Tribe's Utility Fee Still Under Fire



Yakima, WA - The state Attorney General's Office is considering filing a formal complaint against state regulators for refusing to negotiate the Yakama Nation's utility charge.

The announcement came Friday after the state Utilities and Transportation Commission rejected Attorney General Christine Gregoire's call earlier that the precedent-setting tribal ordinance needs more scrutiny.

The utility commission said it had already sufficiently considered the issue and its fate will ultimately be decided by a court.

Deputy Attorney General David Walsh said the complaint would probably argue that the commission should treat the nation's franchise fee as an expense that could be passed on to utility customers across the state.

That's common treatment for such fees, but the commission decided in December that the nation's charge was instead a tax.

That distinction allowed Pacific Power and Cascade Natural Gas to proceed with their request to recover the Yakama Nation's 3 percent fee only from customers on the reservation.

The tribal council passed the ordinance in August saying utilities have placed equipment on tribal lands where right of way agreements have either expired or were never approved.

Utilities say they haven't seen much proof of that claim.

Walsh and representatives for the Yakama government and Pacific Power and others expressed disappointment that the utilities commission declined to arrange mediation between the parties.

"It seems interesting that the UTC was the one that created the problem. Now, they seem to be the first one running away from solving it," said Elaine Willman, executive director of the Citizens Standup Committee.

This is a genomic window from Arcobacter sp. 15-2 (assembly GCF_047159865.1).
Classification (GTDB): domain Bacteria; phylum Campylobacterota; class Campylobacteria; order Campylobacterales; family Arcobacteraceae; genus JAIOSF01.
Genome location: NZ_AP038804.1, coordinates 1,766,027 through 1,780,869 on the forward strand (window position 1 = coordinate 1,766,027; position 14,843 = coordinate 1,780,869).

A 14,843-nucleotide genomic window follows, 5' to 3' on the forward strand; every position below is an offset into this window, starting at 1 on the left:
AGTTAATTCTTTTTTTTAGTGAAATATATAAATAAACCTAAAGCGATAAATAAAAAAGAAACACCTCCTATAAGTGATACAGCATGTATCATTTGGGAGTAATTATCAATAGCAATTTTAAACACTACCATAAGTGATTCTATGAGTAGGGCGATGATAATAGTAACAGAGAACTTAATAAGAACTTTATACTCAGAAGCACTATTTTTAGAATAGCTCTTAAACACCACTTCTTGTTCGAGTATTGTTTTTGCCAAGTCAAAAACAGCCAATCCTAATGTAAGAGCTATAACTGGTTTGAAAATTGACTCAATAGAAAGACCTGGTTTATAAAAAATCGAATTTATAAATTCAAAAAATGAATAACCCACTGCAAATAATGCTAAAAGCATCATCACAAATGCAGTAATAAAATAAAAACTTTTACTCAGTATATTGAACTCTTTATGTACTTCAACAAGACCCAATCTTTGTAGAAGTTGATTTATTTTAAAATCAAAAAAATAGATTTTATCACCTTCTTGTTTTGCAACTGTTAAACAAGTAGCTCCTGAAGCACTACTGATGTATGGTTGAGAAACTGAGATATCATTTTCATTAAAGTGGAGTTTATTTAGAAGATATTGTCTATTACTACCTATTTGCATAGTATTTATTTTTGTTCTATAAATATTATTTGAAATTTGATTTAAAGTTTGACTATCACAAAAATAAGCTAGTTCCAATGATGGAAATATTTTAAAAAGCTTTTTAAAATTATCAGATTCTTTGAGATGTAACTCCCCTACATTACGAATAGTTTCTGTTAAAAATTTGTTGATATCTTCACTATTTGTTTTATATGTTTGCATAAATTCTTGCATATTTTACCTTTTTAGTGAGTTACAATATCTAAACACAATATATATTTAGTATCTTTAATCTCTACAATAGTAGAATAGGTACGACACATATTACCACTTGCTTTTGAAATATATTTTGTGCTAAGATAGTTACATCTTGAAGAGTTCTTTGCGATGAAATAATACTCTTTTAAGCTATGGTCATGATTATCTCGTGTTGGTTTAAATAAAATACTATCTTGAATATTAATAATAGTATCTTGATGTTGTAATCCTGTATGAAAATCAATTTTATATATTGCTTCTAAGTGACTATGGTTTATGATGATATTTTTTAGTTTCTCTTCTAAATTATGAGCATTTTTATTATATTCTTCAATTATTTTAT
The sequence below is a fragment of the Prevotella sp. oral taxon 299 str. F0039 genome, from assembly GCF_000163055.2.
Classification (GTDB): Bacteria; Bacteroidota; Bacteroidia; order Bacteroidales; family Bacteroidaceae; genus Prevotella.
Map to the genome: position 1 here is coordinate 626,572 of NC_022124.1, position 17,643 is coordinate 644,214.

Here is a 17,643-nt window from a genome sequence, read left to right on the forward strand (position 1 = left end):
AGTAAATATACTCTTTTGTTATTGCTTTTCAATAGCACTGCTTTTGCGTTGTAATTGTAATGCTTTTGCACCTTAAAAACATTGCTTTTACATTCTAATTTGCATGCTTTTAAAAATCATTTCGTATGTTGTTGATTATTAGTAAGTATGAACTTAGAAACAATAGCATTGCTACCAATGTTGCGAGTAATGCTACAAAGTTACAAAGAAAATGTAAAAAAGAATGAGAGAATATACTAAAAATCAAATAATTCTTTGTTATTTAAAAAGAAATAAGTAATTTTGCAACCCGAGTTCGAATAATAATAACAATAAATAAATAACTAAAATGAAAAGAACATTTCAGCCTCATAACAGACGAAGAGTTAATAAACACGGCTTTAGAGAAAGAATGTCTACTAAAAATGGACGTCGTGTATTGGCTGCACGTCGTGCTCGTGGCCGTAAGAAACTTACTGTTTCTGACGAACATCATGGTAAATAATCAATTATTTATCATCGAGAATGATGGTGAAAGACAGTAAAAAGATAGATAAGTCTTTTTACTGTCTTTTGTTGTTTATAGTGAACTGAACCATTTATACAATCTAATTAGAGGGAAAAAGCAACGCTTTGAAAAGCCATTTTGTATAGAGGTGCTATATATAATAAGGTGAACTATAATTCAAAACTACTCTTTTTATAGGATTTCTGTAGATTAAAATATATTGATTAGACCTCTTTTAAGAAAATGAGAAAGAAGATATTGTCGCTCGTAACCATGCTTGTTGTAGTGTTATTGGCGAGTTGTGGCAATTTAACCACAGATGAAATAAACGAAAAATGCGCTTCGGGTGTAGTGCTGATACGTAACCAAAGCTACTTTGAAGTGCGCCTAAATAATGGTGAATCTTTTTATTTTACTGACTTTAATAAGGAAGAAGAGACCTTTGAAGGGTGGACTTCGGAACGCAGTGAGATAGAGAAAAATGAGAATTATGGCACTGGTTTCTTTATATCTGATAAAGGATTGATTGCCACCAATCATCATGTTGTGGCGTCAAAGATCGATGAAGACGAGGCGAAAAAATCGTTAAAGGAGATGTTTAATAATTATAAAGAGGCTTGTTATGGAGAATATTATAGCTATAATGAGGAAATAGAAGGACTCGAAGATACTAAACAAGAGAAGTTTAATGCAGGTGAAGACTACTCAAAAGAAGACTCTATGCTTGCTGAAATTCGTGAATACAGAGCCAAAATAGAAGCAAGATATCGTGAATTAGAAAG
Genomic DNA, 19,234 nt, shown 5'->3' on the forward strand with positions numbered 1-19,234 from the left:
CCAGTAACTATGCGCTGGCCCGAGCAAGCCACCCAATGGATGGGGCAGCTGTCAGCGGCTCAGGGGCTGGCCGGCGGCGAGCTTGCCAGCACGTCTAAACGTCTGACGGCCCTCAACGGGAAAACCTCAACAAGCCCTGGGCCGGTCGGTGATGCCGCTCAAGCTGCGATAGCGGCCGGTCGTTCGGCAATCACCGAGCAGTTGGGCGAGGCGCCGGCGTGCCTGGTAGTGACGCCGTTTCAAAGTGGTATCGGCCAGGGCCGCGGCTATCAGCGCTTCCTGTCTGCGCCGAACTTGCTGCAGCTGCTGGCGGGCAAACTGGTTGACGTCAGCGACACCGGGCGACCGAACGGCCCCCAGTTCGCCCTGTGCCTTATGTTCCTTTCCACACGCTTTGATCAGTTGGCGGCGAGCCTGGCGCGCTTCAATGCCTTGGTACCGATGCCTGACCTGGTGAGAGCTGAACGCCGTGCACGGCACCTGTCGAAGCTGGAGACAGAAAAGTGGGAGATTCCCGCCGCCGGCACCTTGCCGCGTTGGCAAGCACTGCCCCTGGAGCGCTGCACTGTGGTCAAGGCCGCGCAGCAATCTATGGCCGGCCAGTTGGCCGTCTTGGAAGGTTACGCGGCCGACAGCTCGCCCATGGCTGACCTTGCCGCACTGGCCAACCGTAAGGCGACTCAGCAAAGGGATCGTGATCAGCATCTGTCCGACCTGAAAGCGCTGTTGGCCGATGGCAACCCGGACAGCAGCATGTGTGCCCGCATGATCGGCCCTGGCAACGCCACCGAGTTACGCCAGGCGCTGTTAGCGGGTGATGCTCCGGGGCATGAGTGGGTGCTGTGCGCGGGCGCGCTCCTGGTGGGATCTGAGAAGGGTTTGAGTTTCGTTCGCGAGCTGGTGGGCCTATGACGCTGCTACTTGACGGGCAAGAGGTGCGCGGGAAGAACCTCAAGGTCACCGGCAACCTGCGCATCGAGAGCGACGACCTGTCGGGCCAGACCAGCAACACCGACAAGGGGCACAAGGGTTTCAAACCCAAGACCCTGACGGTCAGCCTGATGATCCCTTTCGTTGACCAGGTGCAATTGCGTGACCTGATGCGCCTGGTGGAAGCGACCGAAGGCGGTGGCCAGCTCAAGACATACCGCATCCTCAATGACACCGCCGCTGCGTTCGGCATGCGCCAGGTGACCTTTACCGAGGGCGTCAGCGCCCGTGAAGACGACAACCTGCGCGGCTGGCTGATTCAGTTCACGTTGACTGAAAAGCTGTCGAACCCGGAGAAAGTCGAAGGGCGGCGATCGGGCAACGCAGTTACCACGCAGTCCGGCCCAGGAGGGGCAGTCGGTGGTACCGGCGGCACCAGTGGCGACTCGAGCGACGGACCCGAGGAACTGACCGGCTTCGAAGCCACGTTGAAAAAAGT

The Toppenish group opposes the tribal charge being passed on to nontribal members and objects to the commission's interpretation of the charge. The group argues that any fee or tax imposed on nontribal members by the Yakama government is illegal.

The Utility Commission said it felt it had already sufficiently considered the tax-fee question.

And it noted that a lawsuit by the Standup Committee addresses the same issue. The state could also file a federal lawsuit.

The Tribal Council has delayed signing two temporary franchise agreements with Cascade and Pacific Power because of the tax-fee dispute.

Council leaders have said they may consider proceeding with trespass claims, as well as a higher straight tax, against the companies if the tax interpretation stands.

Qwest and Sprint are the other two state-regulated utilities affected by the franchise ordinance. The Klickitat County Public Utility District and Benton Rural Electric Association must independently decide how to pay the fee.


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